Don't pay?
Steve Snyder
Steve Snyder
Feb 02, 2010 10:55 PM
Whenever possible, there's that option. Let the Forest Service get more money from either ranchers or logging companies.
Rec Fees are a necessary evil
Duane Poslusny
Duane Poslusny
Feb 04, 2010 10:21 AM
I would love to see general taxes completely pay for all public lands. But, in this world of political fights over balanced budgets and deficits, not to mention the conservative ideology of "starving the beast," public land agencies will never get a proper budget.

I have seen first hand the benefits of a recreational user fee, that funds local projects. Here is the tale of two Ranger Districts:

I worked as a seasonal wilderness ranger for a very heavily visited Forest District outside Provo, UT. That district had a $6 user fee to the main canyon. That fee paid for a 10 person Trail Crew, 4 person Wilderness Crew, 2 person dispersed Recreation Crew, and 3 Forest Protection Officers, and many more people outside my division.

Just over the ridge was the Salt Lake District that charges no user fee. The Salt Lake District received just as many or most likely more visitors each year. The Salt Lake District only has a 2 person trail crew who mostly coordinate Volunteers, a 4 person Wilderness crew paid for by the Salt Lake City public utilities, and has less personnel in every other division. A good portion of work in the Salt Lake district is done by volunteers and non profits, because there is a lack of funds.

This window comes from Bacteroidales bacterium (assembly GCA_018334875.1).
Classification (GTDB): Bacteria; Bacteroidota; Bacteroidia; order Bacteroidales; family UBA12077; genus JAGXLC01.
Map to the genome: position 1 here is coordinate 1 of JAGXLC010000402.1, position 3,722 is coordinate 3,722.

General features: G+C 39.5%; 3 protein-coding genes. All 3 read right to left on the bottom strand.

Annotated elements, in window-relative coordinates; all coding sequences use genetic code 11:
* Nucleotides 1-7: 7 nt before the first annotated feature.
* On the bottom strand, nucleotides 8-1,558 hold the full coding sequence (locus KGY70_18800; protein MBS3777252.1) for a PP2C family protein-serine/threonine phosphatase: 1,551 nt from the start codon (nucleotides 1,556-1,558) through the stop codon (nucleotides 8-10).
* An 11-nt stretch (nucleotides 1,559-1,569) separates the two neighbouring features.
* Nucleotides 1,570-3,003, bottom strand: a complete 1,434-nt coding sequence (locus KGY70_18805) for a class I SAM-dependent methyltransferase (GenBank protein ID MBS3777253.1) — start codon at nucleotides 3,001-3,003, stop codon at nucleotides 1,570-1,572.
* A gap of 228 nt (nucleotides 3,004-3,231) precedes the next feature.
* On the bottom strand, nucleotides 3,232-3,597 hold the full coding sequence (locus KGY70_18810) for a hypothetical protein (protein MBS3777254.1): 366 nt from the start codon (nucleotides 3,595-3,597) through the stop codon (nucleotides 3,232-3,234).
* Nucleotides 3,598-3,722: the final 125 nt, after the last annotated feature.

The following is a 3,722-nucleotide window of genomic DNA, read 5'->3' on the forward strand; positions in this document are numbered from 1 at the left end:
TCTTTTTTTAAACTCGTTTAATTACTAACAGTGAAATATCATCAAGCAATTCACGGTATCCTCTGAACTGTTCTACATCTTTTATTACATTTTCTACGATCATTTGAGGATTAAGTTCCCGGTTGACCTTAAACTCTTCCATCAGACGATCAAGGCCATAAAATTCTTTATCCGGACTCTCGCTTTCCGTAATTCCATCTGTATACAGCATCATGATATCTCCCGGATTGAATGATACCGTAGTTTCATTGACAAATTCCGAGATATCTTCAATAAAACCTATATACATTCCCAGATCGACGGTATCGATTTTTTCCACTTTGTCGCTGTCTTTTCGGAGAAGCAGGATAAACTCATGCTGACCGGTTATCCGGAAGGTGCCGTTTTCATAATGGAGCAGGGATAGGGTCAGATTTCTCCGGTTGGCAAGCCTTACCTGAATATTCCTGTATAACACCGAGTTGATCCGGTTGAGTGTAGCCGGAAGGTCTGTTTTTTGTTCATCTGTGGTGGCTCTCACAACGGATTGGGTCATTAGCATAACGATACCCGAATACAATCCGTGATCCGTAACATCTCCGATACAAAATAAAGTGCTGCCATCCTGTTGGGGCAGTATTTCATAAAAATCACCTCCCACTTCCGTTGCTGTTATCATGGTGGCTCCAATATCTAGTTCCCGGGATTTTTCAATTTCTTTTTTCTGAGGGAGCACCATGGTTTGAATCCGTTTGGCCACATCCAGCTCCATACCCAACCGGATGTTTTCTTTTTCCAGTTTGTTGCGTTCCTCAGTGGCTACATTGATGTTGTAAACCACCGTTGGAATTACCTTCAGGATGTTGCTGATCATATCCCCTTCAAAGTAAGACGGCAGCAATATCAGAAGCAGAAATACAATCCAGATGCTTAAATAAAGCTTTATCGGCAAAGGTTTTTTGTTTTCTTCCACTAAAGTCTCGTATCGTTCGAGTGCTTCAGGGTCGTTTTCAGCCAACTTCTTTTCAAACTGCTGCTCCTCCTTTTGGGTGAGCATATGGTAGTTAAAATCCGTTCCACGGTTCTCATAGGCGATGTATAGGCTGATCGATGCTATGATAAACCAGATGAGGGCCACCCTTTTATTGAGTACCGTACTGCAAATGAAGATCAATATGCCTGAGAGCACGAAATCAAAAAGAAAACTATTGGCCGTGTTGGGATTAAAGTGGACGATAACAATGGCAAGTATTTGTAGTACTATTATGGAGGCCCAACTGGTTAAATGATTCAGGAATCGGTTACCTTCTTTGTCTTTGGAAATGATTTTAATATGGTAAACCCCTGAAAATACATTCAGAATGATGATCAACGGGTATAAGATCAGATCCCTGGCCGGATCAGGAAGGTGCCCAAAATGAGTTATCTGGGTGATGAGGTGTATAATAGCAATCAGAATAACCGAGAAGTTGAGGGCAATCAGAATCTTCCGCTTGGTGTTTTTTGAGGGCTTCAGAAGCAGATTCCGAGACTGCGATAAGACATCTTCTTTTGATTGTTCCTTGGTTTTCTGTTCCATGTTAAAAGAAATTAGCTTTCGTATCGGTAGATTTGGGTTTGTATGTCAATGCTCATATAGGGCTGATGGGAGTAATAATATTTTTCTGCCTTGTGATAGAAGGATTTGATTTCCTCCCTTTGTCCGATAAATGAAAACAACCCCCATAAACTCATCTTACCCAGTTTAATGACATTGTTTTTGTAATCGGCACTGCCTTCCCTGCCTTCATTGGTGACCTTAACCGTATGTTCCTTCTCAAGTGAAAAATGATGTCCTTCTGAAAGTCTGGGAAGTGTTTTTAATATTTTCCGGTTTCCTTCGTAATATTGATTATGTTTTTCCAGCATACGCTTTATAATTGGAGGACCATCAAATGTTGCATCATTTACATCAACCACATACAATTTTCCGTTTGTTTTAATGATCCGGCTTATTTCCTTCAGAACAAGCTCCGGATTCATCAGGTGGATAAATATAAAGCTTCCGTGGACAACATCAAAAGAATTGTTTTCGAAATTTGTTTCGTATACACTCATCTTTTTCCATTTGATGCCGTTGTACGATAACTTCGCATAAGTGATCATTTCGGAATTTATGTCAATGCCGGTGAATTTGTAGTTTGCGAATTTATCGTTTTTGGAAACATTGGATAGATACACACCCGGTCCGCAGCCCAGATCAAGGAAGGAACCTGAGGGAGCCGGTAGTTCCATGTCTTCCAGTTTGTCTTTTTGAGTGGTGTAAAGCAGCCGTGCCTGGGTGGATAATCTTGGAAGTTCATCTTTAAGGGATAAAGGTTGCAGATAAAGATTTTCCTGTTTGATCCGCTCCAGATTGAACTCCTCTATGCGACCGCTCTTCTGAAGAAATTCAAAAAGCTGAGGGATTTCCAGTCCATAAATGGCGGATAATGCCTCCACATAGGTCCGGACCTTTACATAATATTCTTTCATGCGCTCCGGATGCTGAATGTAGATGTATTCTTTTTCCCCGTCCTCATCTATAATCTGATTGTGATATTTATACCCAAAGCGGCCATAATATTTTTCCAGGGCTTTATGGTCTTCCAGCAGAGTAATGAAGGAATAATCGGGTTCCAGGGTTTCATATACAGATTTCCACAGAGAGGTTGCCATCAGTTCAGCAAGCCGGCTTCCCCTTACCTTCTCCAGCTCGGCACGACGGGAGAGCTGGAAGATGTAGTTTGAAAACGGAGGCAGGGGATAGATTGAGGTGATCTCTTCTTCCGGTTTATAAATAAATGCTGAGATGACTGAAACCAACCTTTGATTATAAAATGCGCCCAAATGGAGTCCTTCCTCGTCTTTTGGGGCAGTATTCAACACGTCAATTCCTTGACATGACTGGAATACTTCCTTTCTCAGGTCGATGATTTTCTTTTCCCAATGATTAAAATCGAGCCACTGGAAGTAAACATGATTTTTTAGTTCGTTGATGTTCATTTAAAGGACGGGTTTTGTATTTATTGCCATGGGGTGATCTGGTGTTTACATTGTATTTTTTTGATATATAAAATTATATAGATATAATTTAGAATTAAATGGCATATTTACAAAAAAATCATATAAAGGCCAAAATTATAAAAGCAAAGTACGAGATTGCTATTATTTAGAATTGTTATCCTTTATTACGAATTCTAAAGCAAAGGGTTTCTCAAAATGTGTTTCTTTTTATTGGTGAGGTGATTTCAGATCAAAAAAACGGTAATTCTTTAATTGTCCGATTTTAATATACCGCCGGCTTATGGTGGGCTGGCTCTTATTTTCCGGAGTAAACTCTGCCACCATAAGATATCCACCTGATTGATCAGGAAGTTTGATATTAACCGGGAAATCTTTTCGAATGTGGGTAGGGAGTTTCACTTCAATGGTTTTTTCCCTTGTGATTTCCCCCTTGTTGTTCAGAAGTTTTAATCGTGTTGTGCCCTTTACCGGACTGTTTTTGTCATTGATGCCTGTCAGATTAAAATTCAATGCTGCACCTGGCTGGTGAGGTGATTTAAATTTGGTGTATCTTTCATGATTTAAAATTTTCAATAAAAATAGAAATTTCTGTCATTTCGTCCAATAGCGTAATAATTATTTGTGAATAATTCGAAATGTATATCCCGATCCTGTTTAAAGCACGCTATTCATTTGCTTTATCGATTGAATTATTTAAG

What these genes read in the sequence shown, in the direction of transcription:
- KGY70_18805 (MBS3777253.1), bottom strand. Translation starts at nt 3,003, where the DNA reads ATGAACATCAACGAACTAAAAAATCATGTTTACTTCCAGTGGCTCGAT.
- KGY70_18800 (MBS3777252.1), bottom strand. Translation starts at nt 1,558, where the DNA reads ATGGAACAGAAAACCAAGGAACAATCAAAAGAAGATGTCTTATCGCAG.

Do I believe ranchers and timber companies should pay a more fair fee? Absolutely. However,until the American people can convince their congressmen that public lands need adequate funding, then a direct tax in the form of user fees are a necessary evil.
Recreation Access Tax
Jeff Nichols
Jeff Nichols
Feb 04, 2010 10:41 AM
I have to agree with Duane Poslusny. Of course ranchers should pay more for using our public lands, and there are lots of fragile lands that should be protected from grazing altogether. But these access fees actually do get used on site for all kinds of worthwhile repairs and management. As for using the fee revenues to "limit access," some campgrounds were poorly sited and should be closed. In a perfect world the national forests, parks, and BLM would get adequate direct funding. And I should have a pony --
Grazing fees
Wayne Hare
Wayne Hare
Feb 10, 2010 07:09 AM
I just read the announcement http://www.blm.gov/[…]/NR_01_29_2009.html
and the 'explanation' behind determining how the the grazing fees are set. I'm surprised that the official 'explanation' didn't just say something like, "We the Congress of the United States have been instructed to keep grazing fees ridiculously and artificially low for the benefit of the cattle industry and to hell with the American tax payer. They will just have to learn to enjoy being bent over." Truth in advertising, so to speak.
Govt ought to Pay folks
Mark Wright
Mark Wright
Feb 11, 2010 11:55 PM
To log ( hunt and pluck ) and graze.

Not much inticement to graze fed grounds.
Pretty much a money losing deal putting stock on fed ground.
Takes WAY more labor, more fuel used, hard on equipment and horses.
Higher livestock disappearance rates / losses etc.
Rough land and not much in the way of water on most of it.